Every work of visual art is an object of desire. It makes you want to get closer, see more, feel the texture. And usually, of course, this is forbidden or impossible—either because the artwork is on display, or because the object is standing in for the real thing, the celebrity or street scene or bloody pheasant, that is nowhere to be found. Even an abstract piece promises something beyond what’s there. It’s hands off. Which, naturally, fuels desire even more.
So how does a piece transcend its aesthetic lust and enter the world of action? What happens when a work of art wants to incite, rally, protest? In “Dissent!”, at the Fogg Art Museum in Cambridge, Massachusetts through February 25, it’s not so easy. What hits you first is a big black-and-white photolithograph by Richard Serra that shoves a hooded AbuGhraib prisoner to the foreground under the caption “Stop BS,” which has been playfully reworked from Serra’s earlier version “Stop Bush” (also on view) that was sold on t-shirts and available for free Internet downloads before the 2004 elections. Well, that didn’t exactly stop GW then, although it still expresses a frustrated desire. Serra said the image was not art but instead “a way just to get the message out,” and it probably did, at least to the converted. But his statement is a bit disingenious since here it is as a big fat work of art at the Fogg, and even earlier the image and t-shirt had been sold through regular art channels. And it is art. What strikes you most is the print’s crude urgency, the smudges and fingerprints, as if the prisoner had scratched it onto paper himself.
In “Dissent!” it’s interesting how many pieces invoke the viewer to stop or strike, to not do something, either overtly, as in the black, white, and red “Strike” posters and t-shirts created by the Harvard Graduate School of Design in 1969, or implicitly, like the 1912 poster by José Guadalupe Posada that satirizes the Mexican president Madero in a peasant’s sombrero, clutching a bottle of liquor produced by his wealthy family: more or less, “Stop Posada.”
It could be that visual art’s passive state of desire translates more easily to passive resistance. Getting people out into the street is a lot tougher. Inciting them to take positive action is probably a pipe dream. One of the few artworks here that tried is Andy Warhol’s demonized, alien-green Nixon above the handwritten “Vote McGovern.” Again, that didn’t exactly have the intended effect, at least in 49 out of 50 states. (But is this kind of measure fair to the artwork?—probably, when the artist aims for real-world results. And sometimes the artist succeeds, like when child labor legistation was passed in 1916 in response to Lewis Hines’ brutal documentary photos.)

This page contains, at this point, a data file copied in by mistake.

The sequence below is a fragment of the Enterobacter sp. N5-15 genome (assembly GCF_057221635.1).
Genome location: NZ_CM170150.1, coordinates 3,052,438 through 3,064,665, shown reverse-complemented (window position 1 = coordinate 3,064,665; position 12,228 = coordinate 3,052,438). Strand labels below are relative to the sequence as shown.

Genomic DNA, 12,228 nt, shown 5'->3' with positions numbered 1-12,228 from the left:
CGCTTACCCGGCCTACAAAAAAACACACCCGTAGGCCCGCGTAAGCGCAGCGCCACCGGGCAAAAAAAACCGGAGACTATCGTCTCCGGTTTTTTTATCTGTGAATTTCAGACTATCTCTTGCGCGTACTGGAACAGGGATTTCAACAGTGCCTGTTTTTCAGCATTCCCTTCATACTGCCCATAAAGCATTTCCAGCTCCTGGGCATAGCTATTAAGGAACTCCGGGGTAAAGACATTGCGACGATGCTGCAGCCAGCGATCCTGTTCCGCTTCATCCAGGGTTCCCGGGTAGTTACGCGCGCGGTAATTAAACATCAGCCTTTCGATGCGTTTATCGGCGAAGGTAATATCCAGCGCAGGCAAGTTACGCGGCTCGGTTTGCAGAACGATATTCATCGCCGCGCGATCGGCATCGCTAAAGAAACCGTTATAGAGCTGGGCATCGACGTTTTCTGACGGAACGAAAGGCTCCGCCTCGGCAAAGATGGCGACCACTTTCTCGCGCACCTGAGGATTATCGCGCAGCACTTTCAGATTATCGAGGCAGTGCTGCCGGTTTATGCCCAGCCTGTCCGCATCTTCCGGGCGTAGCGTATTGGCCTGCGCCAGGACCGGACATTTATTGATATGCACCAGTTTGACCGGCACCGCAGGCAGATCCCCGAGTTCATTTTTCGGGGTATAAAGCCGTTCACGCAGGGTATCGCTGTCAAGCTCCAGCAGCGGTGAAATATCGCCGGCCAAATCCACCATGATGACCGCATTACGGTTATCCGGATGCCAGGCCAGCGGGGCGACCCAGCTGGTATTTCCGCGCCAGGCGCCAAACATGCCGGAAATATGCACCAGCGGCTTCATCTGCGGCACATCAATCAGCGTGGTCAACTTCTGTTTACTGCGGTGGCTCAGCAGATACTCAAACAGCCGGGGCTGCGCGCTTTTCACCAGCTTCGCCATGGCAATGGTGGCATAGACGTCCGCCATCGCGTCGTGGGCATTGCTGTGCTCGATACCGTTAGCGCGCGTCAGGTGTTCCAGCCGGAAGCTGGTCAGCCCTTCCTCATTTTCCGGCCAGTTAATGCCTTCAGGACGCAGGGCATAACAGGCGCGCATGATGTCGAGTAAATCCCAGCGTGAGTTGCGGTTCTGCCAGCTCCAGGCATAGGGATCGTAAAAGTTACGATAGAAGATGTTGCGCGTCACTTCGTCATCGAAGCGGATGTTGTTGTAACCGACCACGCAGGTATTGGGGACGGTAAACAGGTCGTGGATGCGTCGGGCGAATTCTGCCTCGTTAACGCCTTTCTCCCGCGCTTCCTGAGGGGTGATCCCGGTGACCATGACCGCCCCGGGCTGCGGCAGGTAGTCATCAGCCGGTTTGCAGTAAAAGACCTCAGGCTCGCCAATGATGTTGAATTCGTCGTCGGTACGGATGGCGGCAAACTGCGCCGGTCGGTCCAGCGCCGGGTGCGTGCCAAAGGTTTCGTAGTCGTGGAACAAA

Many pieces in the exhibition try for a middle ground, to memorialize, a role that fits comfortably with art’s usual task of making something that’s not here felt, real, palpable. “Kent State” by Richard Hamilton extended the cultural life of a TV image of a shot student in an edition of 5ooo silkscreens. The nuanced cyans and pinks amongst the horizontal scan lines evoke the horror of the moment. Sister Corita’s neon-colored poster “If I” captures the passion of Coretta Scott King at her husband’s funeral through her uplifted gaze and boldfaced message of “CRUCIFIXION/ REDEMPTION/ RESSURECTION OF/ THE SPIRIT.” You wish you had been there at the service, and wonder anew why MLK had to die. The poster expresses itself less through an exclamation point of “Dissent!” than with a question mark.
"DISSENT!" ios on view through February 25th at The Fogg Art Museum, located at 32 Quincy St., Cambridge, MA
All images are courtesy of the Google Image Search.